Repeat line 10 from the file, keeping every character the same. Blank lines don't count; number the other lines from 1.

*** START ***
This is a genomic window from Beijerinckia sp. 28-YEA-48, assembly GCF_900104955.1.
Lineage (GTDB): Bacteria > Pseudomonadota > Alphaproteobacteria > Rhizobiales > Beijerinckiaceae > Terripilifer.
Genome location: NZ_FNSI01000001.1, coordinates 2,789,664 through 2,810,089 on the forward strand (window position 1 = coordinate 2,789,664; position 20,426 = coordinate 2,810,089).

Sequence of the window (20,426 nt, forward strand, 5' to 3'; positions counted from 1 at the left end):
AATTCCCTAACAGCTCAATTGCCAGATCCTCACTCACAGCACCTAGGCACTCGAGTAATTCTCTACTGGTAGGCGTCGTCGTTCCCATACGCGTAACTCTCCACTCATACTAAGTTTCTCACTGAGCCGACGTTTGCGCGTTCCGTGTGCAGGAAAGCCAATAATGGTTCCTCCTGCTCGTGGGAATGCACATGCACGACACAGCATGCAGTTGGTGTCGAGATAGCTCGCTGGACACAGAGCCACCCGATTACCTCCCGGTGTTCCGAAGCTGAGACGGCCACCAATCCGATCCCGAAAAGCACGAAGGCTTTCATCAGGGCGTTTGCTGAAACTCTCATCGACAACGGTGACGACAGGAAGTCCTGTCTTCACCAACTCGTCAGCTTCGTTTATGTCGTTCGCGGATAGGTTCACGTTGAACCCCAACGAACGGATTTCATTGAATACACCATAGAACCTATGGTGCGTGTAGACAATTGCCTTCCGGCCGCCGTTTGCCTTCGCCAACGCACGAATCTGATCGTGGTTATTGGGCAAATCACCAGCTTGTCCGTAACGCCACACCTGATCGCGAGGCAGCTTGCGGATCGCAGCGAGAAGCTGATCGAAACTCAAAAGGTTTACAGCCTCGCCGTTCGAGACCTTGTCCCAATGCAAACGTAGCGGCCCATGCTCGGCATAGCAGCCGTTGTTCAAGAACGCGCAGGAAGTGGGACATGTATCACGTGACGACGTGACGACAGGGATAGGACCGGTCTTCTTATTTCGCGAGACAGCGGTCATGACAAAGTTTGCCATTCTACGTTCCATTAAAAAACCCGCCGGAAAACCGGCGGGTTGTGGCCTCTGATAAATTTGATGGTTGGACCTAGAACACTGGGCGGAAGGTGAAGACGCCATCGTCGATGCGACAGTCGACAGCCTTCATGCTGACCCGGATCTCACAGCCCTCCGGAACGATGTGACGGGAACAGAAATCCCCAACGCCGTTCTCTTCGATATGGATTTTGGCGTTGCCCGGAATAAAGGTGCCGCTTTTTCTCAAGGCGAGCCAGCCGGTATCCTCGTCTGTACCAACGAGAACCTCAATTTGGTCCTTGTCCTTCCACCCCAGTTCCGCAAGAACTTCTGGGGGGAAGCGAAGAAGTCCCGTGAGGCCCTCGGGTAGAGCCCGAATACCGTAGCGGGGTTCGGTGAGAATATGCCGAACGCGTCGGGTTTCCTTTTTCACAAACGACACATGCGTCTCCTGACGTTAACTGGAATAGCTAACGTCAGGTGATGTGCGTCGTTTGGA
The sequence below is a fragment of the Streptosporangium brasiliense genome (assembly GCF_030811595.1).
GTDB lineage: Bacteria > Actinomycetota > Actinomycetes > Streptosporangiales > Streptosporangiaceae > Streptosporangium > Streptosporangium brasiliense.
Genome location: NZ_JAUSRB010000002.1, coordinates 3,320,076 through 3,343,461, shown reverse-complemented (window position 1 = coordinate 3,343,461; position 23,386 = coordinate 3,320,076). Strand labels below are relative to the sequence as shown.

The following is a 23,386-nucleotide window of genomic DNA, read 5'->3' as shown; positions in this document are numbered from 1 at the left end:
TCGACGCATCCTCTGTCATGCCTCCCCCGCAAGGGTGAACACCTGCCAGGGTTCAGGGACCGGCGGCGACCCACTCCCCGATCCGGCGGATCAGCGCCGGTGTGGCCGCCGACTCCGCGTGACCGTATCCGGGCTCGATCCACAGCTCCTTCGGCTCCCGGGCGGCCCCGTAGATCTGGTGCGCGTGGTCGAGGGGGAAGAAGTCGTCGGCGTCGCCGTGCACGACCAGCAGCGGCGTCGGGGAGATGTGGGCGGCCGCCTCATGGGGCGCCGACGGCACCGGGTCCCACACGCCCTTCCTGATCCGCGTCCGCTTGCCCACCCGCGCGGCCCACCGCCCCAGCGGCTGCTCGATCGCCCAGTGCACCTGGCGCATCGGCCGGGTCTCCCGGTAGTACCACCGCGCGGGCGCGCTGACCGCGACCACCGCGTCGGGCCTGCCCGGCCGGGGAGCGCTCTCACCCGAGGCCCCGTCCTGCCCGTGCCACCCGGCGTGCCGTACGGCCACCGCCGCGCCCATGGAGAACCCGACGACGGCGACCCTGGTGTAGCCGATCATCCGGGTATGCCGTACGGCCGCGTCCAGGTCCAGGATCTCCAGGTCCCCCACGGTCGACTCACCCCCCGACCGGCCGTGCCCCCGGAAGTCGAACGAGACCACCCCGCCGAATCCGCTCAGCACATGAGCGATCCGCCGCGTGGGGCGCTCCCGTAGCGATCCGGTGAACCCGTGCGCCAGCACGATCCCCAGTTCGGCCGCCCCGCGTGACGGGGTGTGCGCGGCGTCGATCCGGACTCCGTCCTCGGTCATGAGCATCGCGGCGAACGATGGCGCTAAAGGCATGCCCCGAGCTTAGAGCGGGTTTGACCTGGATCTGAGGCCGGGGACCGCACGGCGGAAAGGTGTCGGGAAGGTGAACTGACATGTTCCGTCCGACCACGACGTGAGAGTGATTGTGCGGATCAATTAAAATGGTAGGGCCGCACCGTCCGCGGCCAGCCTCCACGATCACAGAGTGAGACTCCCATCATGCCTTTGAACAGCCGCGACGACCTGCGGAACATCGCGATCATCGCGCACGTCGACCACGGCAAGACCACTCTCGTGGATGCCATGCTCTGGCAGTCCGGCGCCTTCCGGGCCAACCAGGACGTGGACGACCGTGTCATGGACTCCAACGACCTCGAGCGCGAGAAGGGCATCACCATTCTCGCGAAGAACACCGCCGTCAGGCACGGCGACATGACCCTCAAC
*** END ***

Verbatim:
TCGACGCATCCTCTGTCATGCCTCCCCCGCAAGGGTGAACACCTGCCAGGGTTCAGGGACCGGCGGCGACCCACTCCCCGATCCGGCGGATCAGCGCCGGTGTGGCCGCCGACTCCGCGTGACCGTATCCGGGCTCGATCCACAGCTCCTTCGGCTCCCGGGCGGCCCCGTAGATCTGGTGCGCGTGGTCGAGGGGGAAGAAGTCGTCGGCGTCGCCGTGCACGACCAGCAGCGGCGTCGGGGAGATGTGGGCGGCCGCCTCATGGGGCGCCGACGGCACCGGGTCCCACACGCCCTTCCTGATCCGCGTCCGCTTGCCCACCCGCGCGGCCCACCGCCCCAGCGGCTGCTCGATCGCCCAGTGCACCTGGCGCATCGGCCGGGTCTCCCGGTAGTACCACCGCGCGGGCGCGCTGACCGCGACCACCGCGTCGGGCCTGCCCGGCCGGGGAGCGCTCTCACCCGAGGCCCCGTCCTGCCCGTGCCACCCGGCGTGCCGTACGGCCACCGCCGCGCCCATGGAGAACCCGACGACGGCGACCCTGGTGTAGCCGATCATCCGGGTATGCCGTACGGCCGCGTCCAGGTCCAGGATCTCCAGGTCCCCCACGGTCGACTCACCCCCCGACCGGCCGTGCCCCCGGAAGTCGAACGAGACCACCCCGCCGAATCCGCTCAGCACATGAGCGATCCGCCGCGTGGGGCGCTCCCGTAGCGATCCGGTGAACCCGTGCGCCAGCACGATCCCCAGTTCGGCCGCCCCGCGTGACGGGGTGTGCGCGGCGTCGATCCGGACTCCGTCCTCGGTCATGAGCATCGCGGCGAACGATGGCGCTAAAGGCATGCCCCGAGCTTAGAGCGGGTTTGACCTGGATCTGAGGCCGGGGACCGCACGGCGGAAAGGTGTCGGGAAGGTGAACTGACATGTTCCGTCCGACCACGACGTGAGAGTGATTGTGCGGATCAATTAAAATGGTAGGGCCGCACCGTCCGCGGCCAGCCTCCACGATCACAGAGTGAGACTCCCATCATGCCTTTGAACAGCCGCGACGACCTGCGGAACATCGCGATCATCGCGCACGTCGACCACGGCAAGACCACTCTCGTGGATGCCATGCTCTGGCAGTCCGGCGCCTTCCGGGCCAACCAGGACGTGGACGACCGTGTCATGGACTCCAACGACCTCGAGCGCGAGAAGGGCATCACCATTCTCGCGAAGAACACCGCCGTCAGGCACGGCGACATGACCCTCAAC